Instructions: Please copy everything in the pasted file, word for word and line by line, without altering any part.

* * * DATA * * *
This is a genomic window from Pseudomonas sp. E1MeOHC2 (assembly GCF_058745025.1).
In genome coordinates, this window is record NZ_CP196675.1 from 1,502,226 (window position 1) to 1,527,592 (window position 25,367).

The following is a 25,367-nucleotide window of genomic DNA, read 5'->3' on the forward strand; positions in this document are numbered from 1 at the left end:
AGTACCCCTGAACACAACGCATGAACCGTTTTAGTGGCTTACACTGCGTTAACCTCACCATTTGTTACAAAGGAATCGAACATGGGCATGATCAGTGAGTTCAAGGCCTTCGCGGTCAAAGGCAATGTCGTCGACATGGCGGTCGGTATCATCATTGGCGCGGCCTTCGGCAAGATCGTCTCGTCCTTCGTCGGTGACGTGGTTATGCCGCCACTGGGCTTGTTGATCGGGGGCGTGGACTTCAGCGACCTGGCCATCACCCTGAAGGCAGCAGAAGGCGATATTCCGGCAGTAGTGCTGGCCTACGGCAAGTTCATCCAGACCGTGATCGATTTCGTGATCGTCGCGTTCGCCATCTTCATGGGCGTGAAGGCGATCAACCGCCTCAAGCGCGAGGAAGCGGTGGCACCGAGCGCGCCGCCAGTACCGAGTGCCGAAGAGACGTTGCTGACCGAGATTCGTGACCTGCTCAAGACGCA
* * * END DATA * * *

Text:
This is a genomic window from Pseudomonas sp. E1MeOHC2 (assembly GCF_058745025.1).
In genome coordinates, this window is record NZ_CP196675.1 from 1,502,226 (window position 1) to 1,527,592 (window position 25,367).

The following is a 25,367-nucleotide window of genomic DNA, read 5'->3' on the forward strand; positions in this document are numbered from 1 at the left end:
AGTACCCCTGAACACAACGCATGAACCGTTTTAGTGGCTTACACTGCGTTAACCTCACCATTTGTTACAAAGGAATCGAACATGGGCATGATCAGTGAGTTCAAGGCCTTCGCGGTCAAAGGCAATGTCGTCGACATGGCGGTCGGTATCATCATTGGCGCGGCCTTCGGCAAGATCGTCTCGTCCTTCGTCGGTGACGTGGTTATGCCGCCACTGGGCTTGTTGATCGGGGGCGTGGACTTCAGCGACCTGGCCATCACCCTGAAGGCAGCAGAAGGCGATATTCCGGCAGTAGTGCTGGCCTACGGCAAGTTCATCCAGACCGTGATCGATTTCGTGATCGTCGCGTTCGCCATCTTCATGGGCGTGAAGGCGATCAACCGCCTCAAGCGCGAGGAAGCGGTGGCACCGAGCGCGCCGCCAGTACCGAGTGCCGAAGAGACGTTGCTGACCGAGATTCGTGACCTGCTCAAGACGCA